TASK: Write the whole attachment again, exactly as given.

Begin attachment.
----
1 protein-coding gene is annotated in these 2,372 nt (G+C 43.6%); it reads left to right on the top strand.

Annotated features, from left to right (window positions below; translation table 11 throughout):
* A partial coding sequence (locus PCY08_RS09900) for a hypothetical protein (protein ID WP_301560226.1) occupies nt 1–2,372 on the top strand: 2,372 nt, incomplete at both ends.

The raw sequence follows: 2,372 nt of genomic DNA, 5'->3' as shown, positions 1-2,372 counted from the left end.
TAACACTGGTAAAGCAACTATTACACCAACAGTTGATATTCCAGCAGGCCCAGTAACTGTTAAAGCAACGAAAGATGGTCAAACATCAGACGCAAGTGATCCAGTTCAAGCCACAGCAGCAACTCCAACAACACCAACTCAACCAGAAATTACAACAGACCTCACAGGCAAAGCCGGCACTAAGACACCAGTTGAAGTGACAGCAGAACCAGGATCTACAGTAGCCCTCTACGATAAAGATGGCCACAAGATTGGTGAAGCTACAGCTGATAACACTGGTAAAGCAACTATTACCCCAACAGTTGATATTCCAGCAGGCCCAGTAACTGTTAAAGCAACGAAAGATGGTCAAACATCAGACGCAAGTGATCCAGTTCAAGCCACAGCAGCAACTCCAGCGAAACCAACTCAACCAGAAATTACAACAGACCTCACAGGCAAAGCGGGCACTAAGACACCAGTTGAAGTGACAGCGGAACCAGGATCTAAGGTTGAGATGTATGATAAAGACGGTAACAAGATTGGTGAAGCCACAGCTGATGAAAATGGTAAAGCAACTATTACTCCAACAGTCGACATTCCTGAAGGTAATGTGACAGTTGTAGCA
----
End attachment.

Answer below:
1 protein-coding gene is annotated in these 2,372 nt (G+C 43.6%); it reads left to right on the top strand.

Annotated features, from left to right (window positions below; translation table 11 throughout):
* A partial coding sequence (locus PCY08_RS09900) for a hypothetical protein (protein ID WP_301560226.1) occupies nt 1–2,372 on the top strand: 2,372 nt, incomplete at both ends.

The raw sequence follows: 2,372 nt of genomic DNA, 5'->3' as shown, positions 1-2,372 counted from the left end.
TAACACTGGTAAAGCAACTATTACACCAACAGTTGATATTCCAGCAGGCCCAGTAACTGTTAAAGCAACGAAAGATGGTCAAACATCAGACGCAAGTGATCCAGTTCAAGCCACAGCAGCAACTCCAACAACACCAACTCAACCAGAAATTACAACAGACCTCACAGGCAAAGCCGGCACTAAGACACCAGTTGAAGTGACAGCAGAACCAGGATCTACAGTAGCCCTCTACGATAAAGATGGCCACAAGATTGGTGAAGCTACAGCTGATAACACTGGTAAAGCAACTATTACCCCAACAGTTGATATTCCAGCAGGCCCAGTAACTGTTAAAGCAACGAAAGATGGTCAAACATCAGACGCAAGTGATCCAGTTCAAGCCACAGCAGCAACTCCAGCGAAACCAACTCAACCAGAAATTACAACAGACCTCACAGGCAAAGCGGGCACTAAGACACCAGTTGAAGTGACAGCGGAACCAGGATCTAAGGTTGAGATGTATGATAAAGACGGTAACAAGATTGGTGAAGCCACAGCTGATGAAAATGGTAAAGCAACTATTACTCCAACAGTCGACATTCCTGAAGGTAATGTGACAGTTGTAGCA